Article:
I find it interesting that two of the most compelling issues of 2010 actually are not all that different.
Months ago, when the BP Gulf oil disaster became common knowledge, the evening news, newspapers and gossip of the day centered almost exclusively on that event. Scholars from all areas opined as to the short-term risks, the long-term ramifications and the fringe effects of the leaking oil pipe. It was generally recognized that, although the Gulf would suffer the most extreme of damages, the ripple effect of the leak would be felt throughout the country - even the world. The leak is insidious - not so nightmarish to cause blinding panic or general outcry but, over time, it represents a ticking time bomb. It remains, however, that the Louisiana coast would suffer the greatest of all. It was, after all, in close proximity of the leak. Sadly, the people of the Gulf coast region had done nothing wrong - they did not deserve this unintended plight. The country was, as one, in agreement that the disaster should, and could, be the focus of the utmost effort to resolve.
Interestingly, when the focus shifts to the immigration problem, however, the sympathy evaporates. The Arizona-Mexico border is the very epicenter of the immigration problem. And, yes, it is a problem! If it wasn't, we would have long ago simply opened the border. Today, the issues of unemployment, drug trafficking, human trafficking and even terrorism, to name a few, are all intimately intertwined with the matter of illegal immigration. The unimpeded migration of Mexican nationals into the United States must be a national concern.
The Arizona-Mexico border is the broken oil spout of the immigration problem! It is over, across and under the Arizona-Mexico border that so many undocumented aliens make their way into these United States. The flood of immigrants continues unabated - affecting the majority of the country, yet having as its source one generally identifiable location.
Don't get me wrong, we all agree that oil, by itself, is neither good nor bad. It can be good or it can be the basis of great harm. But, alone, it is neutral. Nonetheless, it is not meant to travel wherever and at whatever rate it chooses and, most importantly, the free and uninhibited migration of the oil must be contained and controlled. Similarly, there is no fault on the part of the majority of the immigrants and, individually, there is no culpability. As a whole, however, the sheer number (the amount) creates the problem.
Interestingly, neither the federal government nor the people of any other state would (or should) rise up against Louisiana if that state, along with BP, endeavored to resolve the oil leak problem. If the government (with or without BP) failed to timely resolve the problem, would any person legitimately question the right of Louisiana to fix (or attempt to fix) a catastrophe that is destined to impact the people of that state, the nation and the world for the foreseeable future and beyond? Would pundits allege that Louisiana was a bad place because it attempted to remedy a problem that is predominantly local to that state? Would Louisiana be boycotted? "Bad, Louisiana, how dare you try and protect yourself against the oil. It just wants to be free!" The answer across the board is a resounding, "Certainly not!"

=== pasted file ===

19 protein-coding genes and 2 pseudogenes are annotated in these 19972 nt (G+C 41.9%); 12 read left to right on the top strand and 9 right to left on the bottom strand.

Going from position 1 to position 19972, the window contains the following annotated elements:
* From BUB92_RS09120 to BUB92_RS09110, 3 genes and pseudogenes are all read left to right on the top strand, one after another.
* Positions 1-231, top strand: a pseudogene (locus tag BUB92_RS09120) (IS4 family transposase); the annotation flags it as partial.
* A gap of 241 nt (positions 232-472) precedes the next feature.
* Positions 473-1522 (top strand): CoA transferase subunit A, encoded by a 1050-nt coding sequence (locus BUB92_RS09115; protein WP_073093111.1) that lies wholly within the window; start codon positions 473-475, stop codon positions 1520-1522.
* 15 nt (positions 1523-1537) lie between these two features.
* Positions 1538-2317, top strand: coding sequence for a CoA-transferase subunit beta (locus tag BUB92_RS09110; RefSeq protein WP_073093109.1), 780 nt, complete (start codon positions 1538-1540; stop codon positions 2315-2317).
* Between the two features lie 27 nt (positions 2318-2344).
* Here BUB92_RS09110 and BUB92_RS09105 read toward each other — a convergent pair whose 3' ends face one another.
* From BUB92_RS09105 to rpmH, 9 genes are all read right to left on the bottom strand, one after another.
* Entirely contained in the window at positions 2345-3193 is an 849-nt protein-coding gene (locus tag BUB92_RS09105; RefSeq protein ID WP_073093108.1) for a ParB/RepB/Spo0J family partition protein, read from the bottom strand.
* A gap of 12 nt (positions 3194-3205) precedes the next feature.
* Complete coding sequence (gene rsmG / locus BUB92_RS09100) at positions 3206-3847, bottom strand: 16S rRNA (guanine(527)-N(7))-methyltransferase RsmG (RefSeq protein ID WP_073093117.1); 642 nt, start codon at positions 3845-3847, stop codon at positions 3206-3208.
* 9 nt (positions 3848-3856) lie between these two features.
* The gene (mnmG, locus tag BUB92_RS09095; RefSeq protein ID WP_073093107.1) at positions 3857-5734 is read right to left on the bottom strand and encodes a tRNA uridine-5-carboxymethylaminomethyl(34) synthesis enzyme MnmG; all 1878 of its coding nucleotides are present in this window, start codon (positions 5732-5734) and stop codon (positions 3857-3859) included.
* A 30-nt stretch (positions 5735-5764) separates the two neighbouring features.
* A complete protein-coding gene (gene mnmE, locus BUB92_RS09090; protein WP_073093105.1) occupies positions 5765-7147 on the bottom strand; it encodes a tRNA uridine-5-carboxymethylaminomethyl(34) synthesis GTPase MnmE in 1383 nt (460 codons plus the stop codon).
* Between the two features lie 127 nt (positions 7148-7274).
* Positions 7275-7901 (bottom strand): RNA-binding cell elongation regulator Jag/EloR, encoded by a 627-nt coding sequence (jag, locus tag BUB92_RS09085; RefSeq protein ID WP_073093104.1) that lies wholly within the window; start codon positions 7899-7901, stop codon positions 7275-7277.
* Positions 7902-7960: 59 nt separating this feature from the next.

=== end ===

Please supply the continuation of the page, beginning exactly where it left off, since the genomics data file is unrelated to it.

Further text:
Yet, with acrimony, the people of Arizona, and this state's officials, are attacked as insensitive bigots and troublemakers simply for trying to resolve a problem of national significance. We are, at least, trying to find a remedy. Perhaps we should simply let the oil gush. Or find a private scapegoat upon which we can heap the blame. Maybe we just wait until the problem is so widespread as to have no resolution and then it wouldn't matter anymore.
SB 1070 may only be a cap on the spout that can be easily dislodged. Perhaps it is not a final solution. But, SB 1070 is an attempt to create a positive result. It is a step in the effort to solve a problem. It is a step that is within federal guidelines and one that would be acceptable throughout the world. Unfortunately, the attack of SB 1070 may also be a panacea of lagging voter confidence levels, a declining economy and a generally unhappy existence. It is not, sadly, the first time Arizona has been thrown under the bus by the federal government for "national" causes!
It is, I suppose, easy to overlook a major problem when you are simply mildly annoyed because you can't get a shrimp cocktail because the oil leak has ruined the shrimp harvest, or perhaps when you are peeved that your Gulf vacation plans are interfered with. But think of how you would feel if you lived, worked and played in the Gulf coast region of Louisiana and your state, its people, animals and environs were so negatively impacted by something they had no hand in creating ... and then ponder how you would feel if you lived in Arizona.
Joseph A. Herbert